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Pigeon tower Rivington

By Jas2
At the top of Rivington pike lies the Pigeon tower built in 1910 to keep ornamental pigeons on the first 2 floors with the 3rd floor to look over the whole borough of Rivington.

Tags: Black and white Architecture and buildings

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Comments


dudler Plus
16 897 1507 England
14 Aug 2019 7:37AM
OK, there seem to be a couple of issues here.

A tiny aperture and a slow shutter speed, and then +5/3 exposure compensation seem odd choices - can you say why you chose these settings, please?

Compositionally, there's a severe tilt to the image.

Over to you: I can't really make suggestions if i don't know why you made the technical coices you did...

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14 Aug 2019 8:41AM

Quote:OK, there seem to be a couple of issues here.

A tiny aperture and a slow shutter speed, and then +5/3 exposure compensation seem odd choices - can you say why you chose these settings, please?

Compositionally, there's a severe tilt to the image.

Over to you: I can't really make suggestions if i don't know why you made the technical coices you did...



Hi Sir
The small aperture was to have maximum depth of field. I mounted on a tripod as I knew that the shutter speed will be low.
The ex comp was because there were lots of dark areas which I also wanted details of , and it was a bright day behind the tower.
Also I cannot appreciate the tilt and you say itís severe!
Is it because of the tree? Itís beca the tree was on a mound and hence appears tilted.
Regards
Jas
14 Aug 2019 10:15AM
Taking an edge of the tower as a vertical there is no tilt, so I confess I don't understand what John is getting at.

The thing that puzzles me is why you chose to show foreground shadow detail at the expense of everything lighter than a mid-tone; everything beyond the tower, and the ground in front of it, is completely washed out, all detail lost. If you'd exposed for the distance and added +1EV, that might have given a better result, and you could even have lifted shadows a bit more in post if necessary.

But perhaps this is the result you wanted? You haven't actually said how you feel about the image yourself, or what kind of help/advice/critique you're looking for.

Alan
14 Aug 2019 10:20AM

Quote:Taking an edge of the tower as a vertical there is no tilt, so I confess I don't understand what John is getting at.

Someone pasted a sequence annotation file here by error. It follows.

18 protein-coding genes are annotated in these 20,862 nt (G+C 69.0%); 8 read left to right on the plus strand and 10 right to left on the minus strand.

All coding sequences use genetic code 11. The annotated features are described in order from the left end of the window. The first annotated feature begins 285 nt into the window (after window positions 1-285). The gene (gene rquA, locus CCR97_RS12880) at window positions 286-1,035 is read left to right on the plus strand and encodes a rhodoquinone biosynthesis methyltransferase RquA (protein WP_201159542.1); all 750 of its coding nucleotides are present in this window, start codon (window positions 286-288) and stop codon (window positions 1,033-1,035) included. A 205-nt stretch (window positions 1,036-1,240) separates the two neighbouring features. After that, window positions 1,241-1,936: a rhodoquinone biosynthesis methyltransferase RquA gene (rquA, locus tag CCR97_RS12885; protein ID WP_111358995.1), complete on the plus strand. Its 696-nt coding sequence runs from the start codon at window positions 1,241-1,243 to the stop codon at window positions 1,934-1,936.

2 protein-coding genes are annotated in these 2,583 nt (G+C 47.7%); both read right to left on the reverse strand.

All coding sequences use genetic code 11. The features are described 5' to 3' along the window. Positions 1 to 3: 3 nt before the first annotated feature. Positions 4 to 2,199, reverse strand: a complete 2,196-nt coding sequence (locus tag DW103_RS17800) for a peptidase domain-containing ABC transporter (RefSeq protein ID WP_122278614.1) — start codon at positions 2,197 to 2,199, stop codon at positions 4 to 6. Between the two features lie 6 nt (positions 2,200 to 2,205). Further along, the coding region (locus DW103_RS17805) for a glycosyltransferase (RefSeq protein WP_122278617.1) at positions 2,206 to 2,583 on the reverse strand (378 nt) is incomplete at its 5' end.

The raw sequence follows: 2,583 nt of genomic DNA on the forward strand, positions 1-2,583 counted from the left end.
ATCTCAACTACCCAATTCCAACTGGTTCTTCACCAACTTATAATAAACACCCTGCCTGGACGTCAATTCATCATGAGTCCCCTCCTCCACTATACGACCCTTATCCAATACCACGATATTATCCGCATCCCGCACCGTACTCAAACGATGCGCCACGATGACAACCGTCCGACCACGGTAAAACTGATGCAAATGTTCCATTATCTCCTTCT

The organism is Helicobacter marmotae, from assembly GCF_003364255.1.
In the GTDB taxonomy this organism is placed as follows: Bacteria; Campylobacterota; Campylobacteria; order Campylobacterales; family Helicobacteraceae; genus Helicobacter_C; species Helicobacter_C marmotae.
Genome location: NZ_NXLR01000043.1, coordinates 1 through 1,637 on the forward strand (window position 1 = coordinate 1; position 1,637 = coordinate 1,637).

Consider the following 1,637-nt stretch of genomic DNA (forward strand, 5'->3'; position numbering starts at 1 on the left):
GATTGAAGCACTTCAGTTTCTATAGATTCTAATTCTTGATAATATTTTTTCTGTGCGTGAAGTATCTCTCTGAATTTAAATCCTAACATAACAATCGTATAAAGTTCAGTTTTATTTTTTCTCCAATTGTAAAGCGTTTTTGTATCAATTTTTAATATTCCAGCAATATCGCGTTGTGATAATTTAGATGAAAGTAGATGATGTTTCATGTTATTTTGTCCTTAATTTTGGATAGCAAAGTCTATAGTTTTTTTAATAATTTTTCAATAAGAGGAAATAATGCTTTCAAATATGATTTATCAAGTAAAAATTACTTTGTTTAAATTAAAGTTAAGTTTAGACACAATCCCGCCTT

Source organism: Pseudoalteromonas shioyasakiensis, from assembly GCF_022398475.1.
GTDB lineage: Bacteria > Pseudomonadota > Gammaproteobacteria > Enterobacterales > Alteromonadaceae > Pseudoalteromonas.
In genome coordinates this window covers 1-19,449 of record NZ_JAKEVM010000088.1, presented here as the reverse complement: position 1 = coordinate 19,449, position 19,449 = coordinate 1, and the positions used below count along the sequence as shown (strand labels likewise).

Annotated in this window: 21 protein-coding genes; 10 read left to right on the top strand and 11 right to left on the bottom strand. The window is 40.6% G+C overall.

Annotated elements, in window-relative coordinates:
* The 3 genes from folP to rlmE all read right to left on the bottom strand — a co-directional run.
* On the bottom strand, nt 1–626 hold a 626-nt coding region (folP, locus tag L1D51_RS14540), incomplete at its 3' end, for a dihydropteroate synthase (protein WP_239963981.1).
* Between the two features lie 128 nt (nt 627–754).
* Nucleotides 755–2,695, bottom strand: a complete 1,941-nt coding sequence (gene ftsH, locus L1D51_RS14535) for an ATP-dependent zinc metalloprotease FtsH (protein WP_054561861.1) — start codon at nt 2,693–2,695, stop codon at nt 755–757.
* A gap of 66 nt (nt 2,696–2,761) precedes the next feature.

The thing that puzzles me is why you chose to show foreground shadow detail at the expense of everything lighter than a mid-tone; everything beyond the tower, and the ground in front of it, is completely washed out, all detail lost. If you'd exposed for the distance and added +1EV, that might have given a better result, and you could even have lifted shadows a bit more in post if necessary.

But perhaps this is the result you wanted? You haven't actually said how you feel about the image yourself, or what kind of help/advice/critique you're looking for.

Alan



Good morning Alan
I am not happy with the result because of the blotchy whites behind the tower essentially. Please help me regards :
1. Composition
2. Exposure
including Exif settings
Many thanks
mrswoolybill Plus
12 1.5k 2070 United Kingdom
14 Aug 2019 10:48AM
This does seem to be straight to my eye. But exposure is way off!

Various points: The blotchy whites are massively overexposed areas because of the big plus exposure compensation setting!

Foreground shadow with bright light beyond is a difficult combination photographically in various ways. Tricky to compose for, tricky to expose for. I would strongly suggest that if you want to get the more distant view right, you expose for that. Look to get a bit more detail into the foreground in post-processing.

This is the sort of scene where shooting Raw files really pays dividends, because the camera will record all the data available (jpegs edit down to around 25 to 30% of what is available, the rest is lost), and that gives a lot more scope for work on difficult areas.

The Exif is showing this as taken 4.35am, I assume that it's incorrect! This looks like fairly overhead sun, not ideal conditions.

You will get the best results from the lens in terms of image quality by sticking around the middle of the aperture range, best to stay within the F3.5 to F11 band. I sometimes go as far as F16, never knowingly beyond!